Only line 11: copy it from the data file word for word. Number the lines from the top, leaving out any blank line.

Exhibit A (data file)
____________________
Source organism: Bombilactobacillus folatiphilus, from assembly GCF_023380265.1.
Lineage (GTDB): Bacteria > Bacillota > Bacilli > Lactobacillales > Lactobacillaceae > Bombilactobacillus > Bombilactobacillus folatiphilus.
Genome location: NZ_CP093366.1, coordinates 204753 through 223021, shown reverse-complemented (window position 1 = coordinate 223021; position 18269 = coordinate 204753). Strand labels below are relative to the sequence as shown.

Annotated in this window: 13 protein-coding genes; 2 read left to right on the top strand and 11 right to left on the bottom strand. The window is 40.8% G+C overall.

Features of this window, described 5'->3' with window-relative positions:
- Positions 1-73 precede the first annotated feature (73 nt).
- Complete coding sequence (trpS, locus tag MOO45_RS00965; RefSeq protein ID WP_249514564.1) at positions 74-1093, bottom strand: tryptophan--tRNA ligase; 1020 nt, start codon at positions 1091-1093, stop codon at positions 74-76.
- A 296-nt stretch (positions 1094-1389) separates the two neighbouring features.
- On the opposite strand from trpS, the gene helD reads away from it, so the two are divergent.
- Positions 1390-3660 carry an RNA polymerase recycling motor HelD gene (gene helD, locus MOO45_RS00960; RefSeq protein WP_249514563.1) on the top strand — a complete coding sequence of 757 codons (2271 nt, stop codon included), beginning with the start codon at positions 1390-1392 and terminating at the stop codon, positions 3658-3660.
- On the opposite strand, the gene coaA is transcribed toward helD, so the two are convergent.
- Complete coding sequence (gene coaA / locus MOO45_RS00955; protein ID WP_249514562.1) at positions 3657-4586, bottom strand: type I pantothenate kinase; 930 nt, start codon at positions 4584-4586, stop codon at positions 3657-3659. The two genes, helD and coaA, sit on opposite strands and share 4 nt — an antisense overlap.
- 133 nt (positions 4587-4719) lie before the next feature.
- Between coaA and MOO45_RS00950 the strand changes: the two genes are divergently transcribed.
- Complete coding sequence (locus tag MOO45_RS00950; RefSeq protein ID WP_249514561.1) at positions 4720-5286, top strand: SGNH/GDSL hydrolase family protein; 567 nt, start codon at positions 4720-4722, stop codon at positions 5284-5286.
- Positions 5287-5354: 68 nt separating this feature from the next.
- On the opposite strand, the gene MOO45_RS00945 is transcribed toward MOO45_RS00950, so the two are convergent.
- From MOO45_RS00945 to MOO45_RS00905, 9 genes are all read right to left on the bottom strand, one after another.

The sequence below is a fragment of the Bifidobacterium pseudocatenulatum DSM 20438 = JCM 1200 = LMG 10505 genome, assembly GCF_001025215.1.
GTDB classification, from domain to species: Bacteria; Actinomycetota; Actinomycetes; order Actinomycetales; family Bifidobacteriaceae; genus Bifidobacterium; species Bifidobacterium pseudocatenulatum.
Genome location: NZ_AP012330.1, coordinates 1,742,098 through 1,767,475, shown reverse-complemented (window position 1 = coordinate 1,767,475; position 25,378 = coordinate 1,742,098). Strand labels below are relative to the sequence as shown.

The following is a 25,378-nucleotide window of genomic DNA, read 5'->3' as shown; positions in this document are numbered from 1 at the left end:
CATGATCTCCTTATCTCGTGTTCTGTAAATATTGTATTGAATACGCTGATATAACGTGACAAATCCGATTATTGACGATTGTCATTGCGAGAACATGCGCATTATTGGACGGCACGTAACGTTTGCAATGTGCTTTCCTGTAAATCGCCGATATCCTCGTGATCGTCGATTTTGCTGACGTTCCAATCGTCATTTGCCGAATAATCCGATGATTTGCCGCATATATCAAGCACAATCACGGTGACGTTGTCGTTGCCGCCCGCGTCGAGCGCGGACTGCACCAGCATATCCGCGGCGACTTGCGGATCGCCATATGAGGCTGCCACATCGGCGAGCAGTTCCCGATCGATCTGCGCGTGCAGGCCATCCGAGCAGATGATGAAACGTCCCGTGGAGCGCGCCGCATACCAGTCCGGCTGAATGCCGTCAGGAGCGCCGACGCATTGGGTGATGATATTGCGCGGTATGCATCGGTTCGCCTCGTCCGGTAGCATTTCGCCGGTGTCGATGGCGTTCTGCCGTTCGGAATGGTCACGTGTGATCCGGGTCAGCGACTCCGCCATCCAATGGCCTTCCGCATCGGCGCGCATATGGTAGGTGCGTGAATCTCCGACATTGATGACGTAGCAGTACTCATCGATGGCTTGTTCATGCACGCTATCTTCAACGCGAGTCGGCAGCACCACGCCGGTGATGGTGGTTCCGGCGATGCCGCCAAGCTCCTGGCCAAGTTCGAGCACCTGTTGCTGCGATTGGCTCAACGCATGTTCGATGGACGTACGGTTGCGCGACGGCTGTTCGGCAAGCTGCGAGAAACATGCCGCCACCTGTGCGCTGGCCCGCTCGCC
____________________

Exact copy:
- On the opposite strand, the gene coaA is transcribed toward helD, so the two are convergent.